I’ve actually explained my love of schedule-making by telling people “it’s like a puzzle made of time and people!” (which sounds fun to me, but earns me some weird looks, so maybe that isn’t a universal opinion) but I had always been envisioning more of a Sudoku puzzle (numbers to plug into boxes) than a jigsaw puzzle (physical pieces that can be reconfigured).

Now I’m finding other problems I can solve with this approach of “cut it up and put it back together.” I want to rearrange my desk to make it more reference-consultation-friendly, so I need to think about how I want to configure the things I use on my desk. (Come to think of it, my living room could probably benefit from this approach, too.) I’ve heard of doing a website analysis by cutting up a screenshot of the homepage, handing the pieces to potential users, and asking them how they would put them together in a logical way, much like the presenters at TILC did with their classroom. I’ve been trying to piece together a research agenda plan for a few months… maybe I’ll try treating that like a puzzle, too!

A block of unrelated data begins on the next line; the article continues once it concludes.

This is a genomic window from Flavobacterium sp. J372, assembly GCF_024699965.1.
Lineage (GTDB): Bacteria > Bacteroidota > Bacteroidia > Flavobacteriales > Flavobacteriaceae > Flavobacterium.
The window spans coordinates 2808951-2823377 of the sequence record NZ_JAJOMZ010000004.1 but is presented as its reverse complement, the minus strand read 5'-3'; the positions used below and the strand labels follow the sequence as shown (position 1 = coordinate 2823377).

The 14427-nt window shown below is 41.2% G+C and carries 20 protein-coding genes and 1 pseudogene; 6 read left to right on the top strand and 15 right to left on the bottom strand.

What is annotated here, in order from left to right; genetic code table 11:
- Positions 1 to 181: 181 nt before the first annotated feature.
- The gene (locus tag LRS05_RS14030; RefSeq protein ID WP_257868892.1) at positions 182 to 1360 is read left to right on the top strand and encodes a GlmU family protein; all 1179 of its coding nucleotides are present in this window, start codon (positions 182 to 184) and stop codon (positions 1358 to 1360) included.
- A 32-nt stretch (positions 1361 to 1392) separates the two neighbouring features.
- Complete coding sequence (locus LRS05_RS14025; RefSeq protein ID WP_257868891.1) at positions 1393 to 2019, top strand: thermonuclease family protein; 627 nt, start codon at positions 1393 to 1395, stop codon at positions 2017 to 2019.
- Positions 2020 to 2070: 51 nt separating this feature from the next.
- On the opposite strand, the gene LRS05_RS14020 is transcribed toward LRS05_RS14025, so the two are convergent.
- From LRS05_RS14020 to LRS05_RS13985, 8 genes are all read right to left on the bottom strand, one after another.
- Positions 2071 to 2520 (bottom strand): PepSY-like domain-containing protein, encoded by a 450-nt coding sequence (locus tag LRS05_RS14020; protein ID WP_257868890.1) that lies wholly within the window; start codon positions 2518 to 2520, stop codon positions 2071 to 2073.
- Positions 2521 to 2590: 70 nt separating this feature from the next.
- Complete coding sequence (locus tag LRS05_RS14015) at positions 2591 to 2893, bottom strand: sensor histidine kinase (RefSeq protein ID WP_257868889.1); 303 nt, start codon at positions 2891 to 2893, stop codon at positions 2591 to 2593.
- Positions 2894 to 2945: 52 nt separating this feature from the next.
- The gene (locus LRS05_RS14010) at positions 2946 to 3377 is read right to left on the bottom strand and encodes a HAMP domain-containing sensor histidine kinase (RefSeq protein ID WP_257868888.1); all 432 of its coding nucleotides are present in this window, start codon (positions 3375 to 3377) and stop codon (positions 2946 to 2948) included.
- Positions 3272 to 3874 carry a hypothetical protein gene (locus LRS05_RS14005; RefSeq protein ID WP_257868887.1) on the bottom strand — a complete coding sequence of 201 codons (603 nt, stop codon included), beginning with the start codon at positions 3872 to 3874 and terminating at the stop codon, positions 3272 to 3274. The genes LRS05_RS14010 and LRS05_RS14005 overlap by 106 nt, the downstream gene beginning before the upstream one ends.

What problem do you have that needs a new problem-solving approach… and could treating it like a puzzle help?

Reduce, Reuse, Recycle: What to Do with Conference Notes & Handouts?

It’s conference season! So, I have a question you should consider before you leave for your next conference, workshop, professional development day, or seminar: What do you do with the notes and handouts you bring back?

Obviously, you’re going to a conference or other professional development event because you intend to learn something from it. Some people have the superpower to retain a lot of information without writing it down. Alas, I am of the forget-it-immediately-if-I-don’t-write-it-down school of conference attendance (and life in general). So, what can I do with my copious notes and the handouts that I cling to like a lifeline to information, once the conference is over and I’m back in my office?